Is green mapping just a means to create interesting data displays for enthusiasts or a real tool to help tackle our unfolding environmental crisis? We invite two leading environmentalists to debate this question.
The Development Planning Unit (UCL) 34 Tavistock Square, London WC1
Wednesday 22nd February 6-8 pm
Mapping Urban Nature
The mapping of urban nature forms part of a wider politics of biodiversity that makes nature visible in a variety of ways from large-scale cartographic projections to small-scale excursions through city streets. Without a richer conception of urban ecology, that is connected with an appreciation of historical connections and contemporary entanglements, it is difficult to see how a progressive kind of global environmental politics can emerge that is rooted in an enlightened urban consciousness rather than a yearning for imaginary spaces of nature that lie outside of modernity.
Matthew Gandy is Professor of Geography at the University of Cambridge. His publications include Concrete and clay: reworking nature in New York City (The MIT Press, 2002), The fabric of space: water, modernity, and the urban imagination (The MIT Press, 2014), and Moth (Reaktion, 2016), along with articles in New Left Review, International Journal of Urban and Regional Research, Society and Space and many other journals. He is currently researching the interface between cultural and scientific aspects to urban bio-diversity.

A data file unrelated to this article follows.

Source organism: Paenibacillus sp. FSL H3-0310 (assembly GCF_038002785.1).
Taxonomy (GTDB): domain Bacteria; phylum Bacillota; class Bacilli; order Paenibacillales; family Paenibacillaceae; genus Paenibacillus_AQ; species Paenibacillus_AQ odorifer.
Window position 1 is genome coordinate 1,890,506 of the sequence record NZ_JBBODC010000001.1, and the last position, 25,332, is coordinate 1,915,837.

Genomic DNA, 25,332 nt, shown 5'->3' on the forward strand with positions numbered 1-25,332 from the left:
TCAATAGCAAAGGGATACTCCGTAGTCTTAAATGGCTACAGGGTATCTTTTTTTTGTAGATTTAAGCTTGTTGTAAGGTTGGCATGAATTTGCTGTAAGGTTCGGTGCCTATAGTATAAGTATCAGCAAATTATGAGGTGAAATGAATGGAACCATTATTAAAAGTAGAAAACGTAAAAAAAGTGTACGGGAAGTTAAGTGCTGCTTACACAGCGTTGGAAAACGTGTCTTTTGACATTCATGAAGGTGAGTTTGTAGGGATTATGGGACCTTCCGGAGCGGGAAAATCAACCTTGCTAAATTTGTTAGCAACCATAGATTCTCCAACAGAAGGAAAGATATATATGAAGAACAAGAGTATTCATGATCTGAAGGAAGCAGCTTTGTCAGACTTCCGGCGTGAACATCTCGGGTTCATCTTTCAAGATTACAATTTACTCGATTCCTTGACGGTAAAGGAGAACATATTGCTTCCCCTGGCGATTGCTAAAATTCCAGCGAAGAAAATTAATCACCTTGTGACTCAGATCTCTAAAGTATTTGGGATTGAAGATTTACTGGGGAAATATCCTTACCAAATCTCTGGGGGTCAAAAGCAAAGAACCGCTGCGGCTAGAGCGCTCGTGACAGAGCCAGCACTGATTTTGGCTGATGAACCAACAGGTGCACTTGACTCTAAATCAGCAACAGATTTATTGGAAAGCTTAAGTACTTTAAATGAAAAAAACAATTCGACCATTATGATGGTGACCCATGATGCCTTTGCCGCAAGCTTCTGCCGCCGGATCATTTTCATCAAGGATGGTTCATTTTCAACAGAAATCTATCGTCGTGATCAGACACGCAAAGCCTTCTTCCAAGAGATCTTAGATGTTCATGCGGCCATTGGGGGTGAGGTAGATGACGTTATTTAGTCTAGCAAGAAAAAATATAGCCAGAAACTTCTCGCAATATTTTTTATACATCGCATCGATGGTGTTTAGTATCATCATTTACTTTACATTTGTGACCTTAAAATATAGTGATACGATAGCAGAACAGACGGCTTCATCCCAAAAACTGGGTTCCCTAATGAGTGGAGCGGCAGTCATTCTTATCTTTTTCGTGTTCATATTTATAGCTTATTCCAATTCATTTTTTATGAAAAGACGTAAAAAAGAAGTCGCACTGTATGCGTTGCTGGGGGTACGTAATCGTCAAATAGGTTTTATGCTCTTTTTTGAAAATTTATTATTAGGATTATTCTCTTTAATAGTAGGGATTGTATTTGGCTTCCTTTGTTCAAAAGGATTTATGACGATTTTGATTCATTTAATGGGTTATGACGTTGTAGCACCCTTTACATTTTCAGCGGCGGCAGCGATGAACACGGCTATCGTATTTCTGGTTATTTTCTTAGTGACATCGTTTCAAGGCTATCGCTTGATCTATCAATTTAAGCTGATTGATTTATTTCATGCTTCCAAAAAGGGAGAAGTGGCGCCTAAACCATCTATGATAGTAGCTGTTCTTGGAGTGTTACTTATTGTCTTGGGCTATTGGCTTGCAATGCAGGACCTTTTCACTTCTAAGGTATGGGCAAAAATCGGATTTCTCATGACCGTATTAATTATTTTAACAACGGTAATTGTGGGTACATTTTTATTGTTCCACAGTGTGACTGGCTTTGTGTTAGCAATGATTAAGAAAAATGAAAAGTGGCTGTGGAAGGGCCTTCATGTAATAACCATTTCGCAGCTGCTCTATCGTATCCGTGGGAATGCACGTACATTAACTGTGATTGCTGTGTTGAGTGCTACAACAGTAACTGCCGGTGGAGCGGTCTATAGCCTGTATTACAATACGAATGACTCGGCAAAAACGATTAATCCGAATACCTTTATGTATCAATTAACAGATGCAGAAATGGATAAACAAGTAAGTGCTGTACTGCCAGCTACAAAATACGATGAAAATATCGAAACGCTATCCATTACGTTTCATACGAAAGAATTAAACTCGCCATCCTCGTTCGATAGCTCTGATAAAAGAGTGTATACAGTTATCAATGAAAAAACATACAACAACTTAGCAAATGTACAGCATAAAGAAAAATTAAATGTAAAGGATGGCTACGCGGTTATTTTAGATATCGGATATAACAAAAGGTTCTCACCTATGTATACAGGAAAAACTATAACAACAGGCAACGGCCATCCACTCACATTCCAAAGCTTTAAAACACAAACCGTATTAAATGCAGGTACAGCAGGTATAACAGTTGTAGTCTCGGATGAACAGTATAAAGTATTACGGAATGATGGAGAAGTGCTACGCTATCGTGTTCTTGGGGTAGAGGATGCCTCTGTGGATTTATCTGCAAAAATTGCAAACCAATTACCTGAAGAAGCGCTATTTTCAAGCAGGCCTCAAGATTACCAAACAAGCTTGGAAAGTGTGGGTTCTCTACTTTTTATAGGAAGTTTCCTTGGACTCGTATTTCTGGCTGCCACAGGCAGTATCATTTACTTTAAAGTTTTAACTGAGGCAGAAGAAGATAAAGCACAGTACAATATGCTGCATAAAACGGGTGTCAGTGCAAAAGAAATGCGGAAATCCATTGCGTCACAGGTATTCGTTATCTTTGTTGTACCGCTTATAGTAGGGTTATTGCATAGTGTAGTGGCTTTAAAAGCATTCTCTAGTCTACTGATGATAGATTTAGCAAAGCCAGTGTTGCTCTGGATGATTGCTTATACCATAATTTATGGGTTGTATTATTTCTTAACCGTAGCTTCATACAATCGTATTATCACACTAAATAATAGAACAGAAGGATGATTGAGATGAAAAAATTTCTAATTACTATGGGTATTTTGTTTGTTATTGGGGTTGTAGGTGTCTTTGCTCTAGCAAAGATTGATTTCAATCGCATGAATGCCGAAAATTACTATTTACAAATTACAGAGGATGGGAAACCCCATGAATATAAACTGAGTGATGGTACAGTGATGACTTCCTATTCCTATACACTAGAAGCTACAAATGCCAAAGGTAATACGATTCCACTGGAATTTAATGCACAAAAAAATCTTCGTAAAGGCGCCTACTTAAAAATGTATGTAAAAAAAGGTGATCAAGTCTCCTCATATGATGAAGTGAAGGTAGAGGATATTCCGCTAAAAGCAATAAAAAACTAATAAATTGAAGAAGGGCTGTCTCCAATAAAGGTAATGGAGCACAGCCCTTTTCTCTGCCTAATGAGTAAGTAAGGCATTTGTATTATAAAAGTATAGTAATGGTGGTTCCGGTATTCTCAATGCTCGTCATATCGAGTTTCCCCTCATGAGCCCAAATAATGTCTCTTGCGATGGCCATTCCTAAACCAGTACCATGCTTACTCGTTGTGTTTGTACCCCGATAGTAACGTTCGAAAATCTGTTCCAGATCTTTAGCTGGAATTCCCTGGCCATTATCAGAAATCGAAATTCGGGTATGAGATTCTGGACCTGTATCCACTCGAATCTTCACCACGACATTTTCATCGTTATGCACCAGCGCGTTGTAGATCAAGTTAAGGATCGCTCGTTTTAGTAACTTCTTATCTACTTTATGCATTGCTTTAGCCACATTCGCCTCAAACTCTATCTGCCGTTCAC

Putting a new colour on the map – the development of ‘green mapping’
This presentation will look at how some environmental groups were early adopters of GIS, and how ‘Green Maps’ (initially in London and New York) pioneered participative mapping of local action. This early work raised questions that still persist – such mapping is a good exercise in building a community of interest, but are the maps actually used beyond the immediate campaigning context?
Mapping can in the right circumstances be a powerful tool ‘for change’, and there are numerous examples of community-focused mapping that have generated both awareness and engagement along with lasting change. Examples from the work of Mapping for Change, a social enterprise based at UCL, will show how this has been achieved. The talk will also look at emerging work around mapping land use and who owns what and how this is feeding into planning and development issues.
Chris Church is a co-founder and Director of Mapping for Change. He has 25 years’ experience of work combining sustainable and community development. He previously worked as local and regional development manager for Friends of the Earth UK, and is now on the Board of FoE. He also chaired the London 21 network that set up the innovative London Green Map and was a member of the London Sustainable Development Commission set up by the Mayor of London. He works extensively as a trainer and advisor to local communities, notably on the Big Lottery 10-year ‘Big Local’ programme. He has also worked extensively with communities and NGOs in Eastern Europe.
Tickets £10 and £5 (concessions)
Book on line through Eventbrite